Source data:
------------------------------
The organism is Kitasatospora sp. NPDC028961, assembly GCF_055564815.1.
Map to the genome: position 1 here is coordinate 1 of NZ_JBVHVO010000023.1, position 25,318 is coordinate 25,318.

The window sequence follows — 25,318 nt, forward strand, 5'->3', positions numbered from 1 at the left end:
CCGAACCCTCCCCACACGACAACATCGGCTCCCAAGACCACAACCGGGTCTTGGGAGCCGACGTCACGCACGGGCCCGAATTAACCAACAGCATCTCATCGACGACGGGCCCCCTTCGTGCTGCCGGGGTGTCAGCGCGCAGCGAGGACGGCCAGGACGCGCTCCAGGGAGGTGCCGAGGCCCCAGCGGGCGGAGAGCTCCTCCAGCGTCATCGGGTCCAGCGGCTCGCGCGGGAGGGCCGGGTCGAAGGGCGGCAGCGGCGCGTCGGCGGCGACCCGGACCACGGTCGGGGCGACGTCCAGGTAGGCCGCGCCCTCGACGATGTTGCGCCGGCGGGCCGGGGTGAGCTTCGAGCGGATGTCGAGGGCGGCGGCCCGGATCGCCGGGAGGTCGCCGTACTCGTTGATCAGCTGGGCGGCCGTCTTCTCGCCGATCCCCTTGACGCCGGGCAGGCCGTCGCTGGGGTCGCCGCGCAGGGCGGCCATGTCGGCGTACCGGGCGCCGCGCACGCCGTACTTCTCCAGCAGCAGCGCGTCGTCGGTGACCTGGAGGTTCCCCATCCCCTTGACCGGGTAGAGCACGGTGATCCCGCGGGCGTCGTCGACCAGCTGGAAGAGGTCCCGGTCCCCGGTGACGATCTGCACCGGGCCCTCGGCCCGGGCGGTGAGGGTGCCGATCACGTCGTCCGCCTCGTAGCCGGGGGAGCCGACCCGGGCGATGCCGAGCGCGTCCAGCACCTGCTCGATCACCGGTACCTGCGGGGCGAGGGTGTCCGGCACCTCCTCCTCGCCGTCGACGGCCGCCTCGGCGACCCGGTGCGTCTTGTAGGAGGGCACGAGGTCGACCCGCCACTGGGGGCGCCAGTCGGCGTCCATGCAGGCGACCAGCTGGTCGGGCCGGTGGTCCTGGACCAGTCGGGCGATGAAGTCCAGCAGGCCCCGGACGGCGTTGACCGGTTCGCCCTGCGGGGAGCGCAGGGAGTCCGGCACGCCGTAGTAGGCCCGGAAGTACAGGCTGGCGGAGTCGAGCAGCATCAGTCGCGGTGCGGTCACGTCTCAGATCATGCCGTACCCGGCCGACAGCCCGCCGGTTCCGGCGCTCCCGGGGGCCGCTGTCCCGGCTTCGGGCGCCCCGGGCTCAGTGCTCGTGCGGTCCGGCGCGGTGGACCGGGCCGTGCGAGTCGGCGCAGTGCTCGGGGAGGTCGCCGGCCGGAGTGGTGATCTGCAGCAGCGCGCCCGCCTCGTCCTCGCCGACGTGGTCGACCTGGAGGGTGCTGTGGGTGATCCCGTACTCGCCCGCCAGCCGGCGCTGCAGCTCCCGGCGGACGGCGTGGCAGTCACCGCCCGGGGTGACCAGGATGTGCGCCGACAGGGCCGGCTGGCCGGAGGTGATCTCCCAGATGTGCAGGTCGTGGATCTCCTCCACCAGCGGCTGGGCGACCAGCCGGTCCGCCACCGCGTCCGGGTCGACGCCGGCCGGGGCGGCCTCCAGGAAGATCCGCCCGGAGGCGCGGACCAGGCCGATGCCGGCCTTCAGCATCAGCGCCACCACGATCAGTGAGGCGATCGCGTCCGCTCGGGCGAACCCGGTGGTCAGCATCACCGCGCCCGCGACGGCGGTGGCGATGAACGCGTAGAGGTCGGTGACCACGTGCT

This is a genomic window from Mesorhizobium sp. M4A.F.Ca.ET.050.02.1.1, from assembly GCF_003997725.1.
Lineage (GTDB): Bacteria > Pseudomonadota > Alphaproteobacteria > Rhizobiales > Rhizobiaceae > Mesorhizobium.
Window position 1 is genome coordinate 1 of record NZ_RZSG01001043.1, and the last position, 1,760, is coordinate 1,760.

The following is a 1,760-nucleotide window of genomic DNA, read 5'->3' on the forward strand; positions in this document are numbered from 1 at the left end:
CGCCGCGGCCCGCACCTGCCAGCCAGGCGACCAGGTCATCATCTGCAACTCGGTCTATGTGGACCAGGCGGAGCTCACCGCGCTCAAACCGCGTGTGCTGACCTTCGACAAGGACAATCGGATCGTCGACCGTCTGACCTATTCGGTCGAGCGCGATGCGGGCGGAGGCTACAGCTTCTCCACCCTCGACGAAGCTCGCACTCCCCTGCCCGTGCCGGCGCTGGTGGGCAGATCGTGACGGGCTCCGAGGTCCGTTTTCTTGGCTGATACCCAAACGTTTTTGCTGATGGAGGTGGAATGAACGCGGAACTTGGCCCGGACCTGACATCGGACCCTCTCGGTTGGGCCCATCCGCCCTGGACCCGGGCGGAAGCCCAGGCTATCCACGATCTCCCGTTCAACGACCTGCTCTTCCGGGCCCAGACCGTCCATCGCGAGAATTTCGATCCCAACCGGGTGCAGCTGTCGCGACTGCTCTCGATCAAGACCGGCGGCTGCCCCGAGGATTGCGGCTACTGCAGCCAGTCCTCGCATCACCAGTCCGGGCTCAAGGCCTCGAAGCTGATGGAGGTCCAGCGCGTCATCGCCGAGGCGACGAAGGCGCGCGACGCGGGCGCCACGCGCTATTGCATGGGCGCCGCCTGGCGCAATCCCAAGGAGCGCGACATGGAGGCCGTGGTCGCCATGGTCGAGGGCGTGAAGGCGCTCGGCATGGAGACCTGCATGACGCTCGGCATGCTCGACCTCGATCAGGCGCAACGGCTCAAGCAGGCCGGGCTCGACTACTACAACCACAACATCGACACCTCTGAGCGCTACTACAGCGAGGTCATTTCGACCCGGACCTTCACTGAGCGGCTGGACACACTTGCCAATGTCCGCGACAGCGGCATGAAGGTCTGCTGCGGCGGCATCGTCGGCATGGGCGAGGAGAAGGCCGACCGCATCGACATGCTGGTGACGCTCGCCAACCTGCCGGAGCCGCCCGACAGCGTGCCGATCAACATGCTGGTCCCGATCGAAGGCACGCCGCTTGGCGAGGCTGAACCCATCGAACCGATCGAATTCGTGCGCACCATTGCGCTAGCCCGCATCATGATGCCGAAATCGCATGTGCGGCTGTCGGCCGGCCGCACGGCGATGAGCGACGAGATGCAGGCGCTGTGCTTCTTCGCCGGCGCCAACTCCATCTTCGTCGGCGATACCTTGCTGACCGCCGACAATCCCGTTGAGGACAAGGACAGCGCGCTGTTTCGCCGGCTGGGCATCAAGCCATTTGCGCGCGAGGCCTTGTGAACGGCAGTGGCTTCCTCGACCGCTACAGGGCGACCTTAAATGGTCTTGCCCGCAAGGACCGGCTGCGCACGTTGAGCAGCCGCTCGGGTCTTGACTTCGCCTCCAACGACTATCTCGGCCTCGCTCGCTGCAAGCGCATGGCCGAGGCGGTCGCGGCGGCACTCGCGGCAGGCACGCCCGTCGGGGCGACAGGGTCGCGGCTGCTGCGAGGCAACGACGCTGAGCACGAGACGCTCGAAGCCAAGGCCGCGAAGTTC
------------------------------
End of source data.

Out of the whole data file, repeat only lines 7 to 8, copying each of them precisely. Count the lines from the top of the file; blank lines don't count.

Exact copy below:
Window position 1 is genome coordinate 1 of record NZ_RZSG01001043.1, and the last position, 1,760, is coordinate 1,760.

The following is a 1,760-nucleotide window of genomic DNA, read 5'->3' on the forward strand; positions in this document are numbered from 1 at the left end: